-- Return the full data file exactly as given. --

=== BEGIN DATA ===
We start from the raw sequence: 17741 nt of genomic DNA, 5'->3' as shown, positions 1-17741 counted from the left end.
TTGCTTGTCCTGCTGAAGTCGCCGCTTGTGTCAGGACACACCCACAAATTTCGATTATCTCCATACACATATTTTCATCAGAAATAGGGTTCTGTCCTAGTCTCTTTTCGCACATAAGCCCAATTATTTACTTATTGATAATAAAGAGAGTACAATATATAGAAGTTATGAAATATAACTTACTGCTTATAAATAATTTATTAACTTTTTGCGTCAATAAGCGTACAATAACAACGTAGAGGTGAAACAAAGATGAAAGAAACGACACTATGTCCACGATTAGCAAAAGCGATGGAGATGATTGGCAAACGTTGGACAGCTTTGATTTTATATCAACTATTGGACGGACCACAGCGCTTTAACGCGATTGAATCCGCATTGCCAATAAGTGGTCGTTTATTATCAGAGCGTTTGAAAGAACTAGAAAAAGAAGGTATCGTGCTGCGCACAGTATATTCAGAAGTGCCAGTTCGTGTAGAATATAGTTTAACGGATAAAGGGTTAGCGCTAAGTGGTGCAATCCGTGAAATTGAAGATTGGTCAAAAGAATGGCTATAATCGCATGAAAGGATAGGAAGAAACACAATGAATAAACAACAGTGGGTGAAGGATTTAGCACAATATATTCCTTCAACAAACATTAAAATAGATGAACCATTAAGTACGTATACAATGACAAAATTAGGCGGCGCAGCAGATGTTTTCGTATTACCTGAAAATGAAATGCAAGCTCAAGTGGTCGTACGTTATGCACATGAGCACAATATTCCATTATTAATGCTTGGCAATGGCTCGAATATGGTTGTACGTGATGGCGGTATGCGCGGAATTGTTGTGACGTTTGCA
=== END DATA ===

We start from the raw sequence: 17741 nt of genomic DNA, 5'->3' as shown, positions 1-17741 counted from the left end.
TTGCTTGTCCTGCTGAAGTCGCCGCTTGTGTCAGGACACACCCACAAATTTCGATTATCTCCATACACATATTTTCATCAGAAATAGGGTTCTGTCCTAGTCTCTTTTCGCACATAAGCCCAATTATTTACTTATTGATAATAAAGAGAGTACAATATATAGAAGTTATGAAATATAACTTACTGCTTATAAATAATTTATTAACTTTTTGCGTCAATAAGCGTACAATAACAACGTAGAGGTGAAACAAAGATGAAAGAAACGACACTATGTCCACGATTAGCAAAAGCGATGGAGATGATTGGCAAACGTTGGACAGCTTTGATTTTATATCAACTATTGGACGGACCACAGCGCTTTAACGCGATTGAATCCGCATTGCCAATAAGTGGTCGTTTATTATCAGAGCGTTTGAAAGAACTAGAAAAAGAAGGTATCGTGCTGCGCACAGTATATTCAGAAGTGCCAGTTCGTGTAGAATATAGTTTAACGGATAAAGGGTTAGCGCTAAGTGGTGCAATCCGTGAAATTGAAGATTGGTCAAAAGAATGGCTATAATCGCATGAAAGGATAGGAAGAAACACAATGAATAAACAACAGTGGGTGAAGGATTTAGCACAATATATTCCTTCAACAAACATTAAAATAGATGAACCATTAAGTACGTATACAATGACAAAATTAGGCGGCGCAGCAGATGTTTTCGTATTACCTGAAAATGAAATGCAAGCTCAAGTGGTCGTACGTTATGCACATGAGCACAATATTCCATTATTAATGCTTGGCAATGGCTCGAATATGGTTGTACGTGATGGCGGTATGCGCGGAATTGTTGTGACGTTTGCA